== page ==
Taken from the “stuff Christians like” website…

#397. Feeling too small for God.

The world is pretty big. There are a lot of countries, with millions and millions of square miles of people and land and ocean. The universe is even bigger than that. I’ve never been but from the photos I’ve seen it’s massive. Pathways of stars, belts of black holes and galaxies and planets. It’s just endless, and somewhere up there, God knows your boyfriend broke up with you.

Maybe He doesn’t. I mean, maybe He’s up there and He’s working on really big stuff. He’s healing famines and trying to bring peace to war torn lands. The greatness of His issues makes your little issues look ordinary and simple and maybe even boring.

But every now and then I come across a verse that shakes my deep belief that I am beneath God’s radar. One that I love is Psalm 56:8. Here, in what hopefully makes me look pretty smart, is the King James Version:

“Thou tellest my wanderings: put thou my tears into thy bottle: are they not in thy book?”

But maybe you’re not old school, so here’s what the New Living Translation says:

“You keep track of all my sorrows. You have collected all my tears in your bottle. You have recorded each one in your book.”

I think that’s beautiful. Can you imagine that? Can you picture God doing that? Taking His giant hands and tenderly picking up every single one of your tears? Knowing why they came, understanding what they mean, placing them in His bottle, so that He can comfort you.

That’s how God spends his days.

That’s how small this big universe is.

Indiana Wilkins

I feel like I’m at the beginning of a great adventure, maybe the greatest adventure of my life.  The outcome, even though I’ve only just begun, and taken but a few steps on the path to its completion, seems certain.  It’s the steps that are not.  How long is the road?  I don’t know.  But the fact that I’m walking on it at all is a miracle. 

And I’m grateful.

I bought a CD

I bought a CD on September 11th, 2001.  I remember hearing about the attack on the World Trade Center early that morning, and hardly being able to believe it.  How could something like that happen?  And at the time, I remember listening to the Howard Stern radio show on the way into my office, and it made sense–he was in New York, and would be able to give it a New Yorker’s perspective.

All day long that day, my boss let us listen to the radio, and the things that were happening seemed almost beyond belief.  People were jumping from windows to avoid the fires.  Buildings were falling, and planes were crashing all over the place, it seemed. 

We listened to the news all day.  A woman in my office who was a believer, was permitted to have a prayer time in her office, and anyone who wanted to could join.  I thought it was awesome that my boss allowed this, considering how politcally and “religiously” sensitive it seemed like you had to be at the time.  I had become a believer less than a year before, and was already struggling in my walk.  That was a great opportunity to reaffirm my new faith, and to pray.  It was in Lucy’s office, behind closed doors, with no one but a couple other believers.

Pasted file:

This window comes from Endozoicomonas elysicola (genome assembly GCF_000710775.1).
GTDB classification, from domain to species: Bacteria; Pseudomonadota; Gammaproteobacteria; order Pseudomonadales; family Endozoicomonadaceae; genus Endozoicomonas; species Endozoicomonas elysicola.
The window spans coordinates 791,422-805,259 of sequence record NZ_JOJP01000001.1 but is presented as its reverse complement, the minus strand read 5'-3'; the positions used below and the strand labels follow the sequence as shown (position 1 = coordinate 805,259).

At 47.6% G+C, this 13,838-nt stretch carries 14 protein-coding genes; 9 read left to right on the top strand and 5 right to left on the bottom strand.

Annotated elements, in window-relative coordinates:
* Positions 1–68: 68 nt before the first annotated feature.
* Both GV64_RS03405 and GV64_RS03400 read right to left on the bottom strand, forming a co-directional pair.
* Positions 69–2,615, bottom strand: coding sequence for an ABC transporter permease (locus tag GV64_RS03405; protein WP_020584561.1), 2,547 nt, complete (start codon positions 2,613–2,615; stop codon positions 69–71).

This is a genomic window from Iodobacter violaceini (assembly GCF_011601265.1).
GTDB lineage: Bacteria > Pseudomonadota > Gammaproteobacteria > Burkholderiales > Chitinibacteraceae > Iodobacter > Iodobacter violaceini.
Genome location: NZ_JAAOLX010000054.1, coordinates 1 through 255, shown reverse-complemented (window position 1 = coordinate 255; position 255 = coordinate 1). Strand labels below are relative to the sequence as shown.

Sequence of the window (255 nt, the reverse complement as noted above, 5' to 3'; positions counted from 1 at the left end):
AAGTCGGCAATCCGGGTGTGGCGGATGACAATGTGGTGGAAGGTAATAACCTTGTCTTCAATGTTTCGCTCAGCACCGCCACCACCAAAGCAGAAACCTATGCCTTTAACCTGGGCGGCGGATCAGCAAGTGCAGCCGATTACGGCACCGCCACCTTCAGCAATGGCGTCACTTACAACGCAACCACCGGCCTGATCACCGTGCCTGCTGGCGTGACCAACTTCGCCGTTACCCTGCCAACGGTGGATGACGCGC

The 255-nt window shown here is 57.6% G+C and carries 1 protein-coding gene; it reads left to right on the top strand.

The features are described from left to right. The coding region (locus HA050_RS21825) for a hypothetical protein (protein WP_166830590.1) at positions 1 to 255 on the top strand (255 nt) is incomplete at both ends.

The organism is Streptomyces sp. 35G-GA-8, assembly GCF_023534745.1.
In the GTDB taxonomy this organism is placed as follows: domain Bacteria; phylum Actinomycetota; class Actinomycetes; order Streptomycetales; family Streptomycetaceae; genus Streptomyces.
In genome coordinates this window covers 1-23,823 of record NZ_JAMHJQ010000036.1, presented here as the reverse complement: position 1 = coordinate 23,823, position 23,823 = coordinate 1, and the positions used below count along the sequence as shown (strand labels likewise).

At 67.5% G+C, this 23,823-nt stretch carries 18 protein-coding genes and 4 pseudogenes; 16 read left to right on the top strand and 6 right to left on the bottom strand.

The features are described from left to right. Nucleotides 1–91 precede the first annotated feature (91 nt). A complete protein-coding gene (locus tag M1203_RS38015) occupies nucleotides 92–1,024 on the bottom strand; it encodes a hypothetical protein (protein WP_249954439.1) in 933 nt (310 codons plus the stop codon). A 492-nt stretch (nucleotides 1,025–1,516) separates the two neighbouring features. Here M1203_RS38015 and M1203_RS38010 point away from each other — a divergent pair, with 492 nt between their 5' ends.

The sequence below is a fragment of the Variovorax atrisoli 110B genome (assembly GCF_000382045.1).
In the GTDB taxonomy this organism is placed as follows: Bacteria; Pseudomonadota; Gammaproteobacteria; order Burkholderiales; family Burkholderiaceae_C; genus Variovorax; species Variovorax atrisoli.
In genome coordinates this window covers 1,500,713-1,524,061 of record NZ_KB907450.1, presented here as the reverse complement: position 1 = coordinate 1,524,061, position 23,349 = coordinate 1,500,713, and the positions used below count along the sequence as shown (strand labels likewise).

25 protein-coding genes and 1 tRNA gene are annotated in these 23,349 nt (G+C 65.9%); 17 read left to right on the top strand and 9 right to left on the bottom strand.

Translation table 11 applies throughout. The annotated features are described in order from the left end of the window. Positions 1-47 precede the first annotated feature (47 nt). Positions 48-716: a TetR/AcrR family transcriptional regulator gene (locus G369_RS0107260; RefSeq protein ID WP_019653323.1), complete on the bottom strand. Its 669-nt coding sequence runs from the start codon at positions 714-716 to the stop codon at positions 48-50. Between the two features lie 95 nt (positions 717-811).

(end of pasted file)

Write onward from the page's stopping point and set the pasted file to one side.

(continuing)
But I didn’t go.  I chickened out.

Instead, I listened to the news, and I tried to make sense of what was happening in the country.   Obviously, it wasn’t exactly a rousing success.

 That night, I had to go to my part time job–I was a projectionist at an 18 plex movie theater inside Parkway Plaza.  I didn’t really know what to expect.  On the way in, I stopped at a Target, and got a couple snacks and a CD–Satellite, by P.O.D. (Payable on Death–a San Diego Metal, Rap, punk, reggae band, that would finally hit it big with that record).

I entered the mall through the food court, and found all the businesses closed, and the theater closed as well.  No one knew of any further attacks, but law enforcement had been closing places where large groups of people would normally gather all across the county, because nobody knew anything, and it seemed better to be safe and alive, than sorry and dead.

So I went to Claim Jumper with a coworker, and everyone was talking about what would happen to the country, to gas prices, to the military.  It was obvious someone would be getting a return call from the United States Armed Forces in very short order.

After that, I went back to my apartment and listened to the CD I’d purchased earlier that afternoon.  It was just in March of the previous year that I’d first began to seek Christ, and had recognized Him as Lord.  The struggles began immediately, and on September 11th, doubt joined the fight as well.

But that CD, strange as it sounds, got me to turn to God about it, and to begin to get some of the answers I sought.  It talked about appreciating God.  It talked about loss, and love, and hope.  It was awesome.  I’d know that P.O.D. was a Christian band (or at least did not not seem to hide their hearts for God), but I had never really listened to them before, other than the one or two songs on the radio.

That CD, like Born in the USA had done when I was a teenager, helped me through a pretty difficult time, and also helped me to seek out other believers to fellowship with.

Here’s a couple Youtube videos.  If you have a chance, pick up the CD.  It’s worth it.

1.  Alive.  Just listen to the lyrics (and try to ignore the video–very cheesy).

2.  The Messenjah.  Someone thought it was a good idea to crib images from The Passion of the Christ. Still, the song is good:

3. Thinking about Forever:  great song…great imagery

4. Satellite:  just rocks…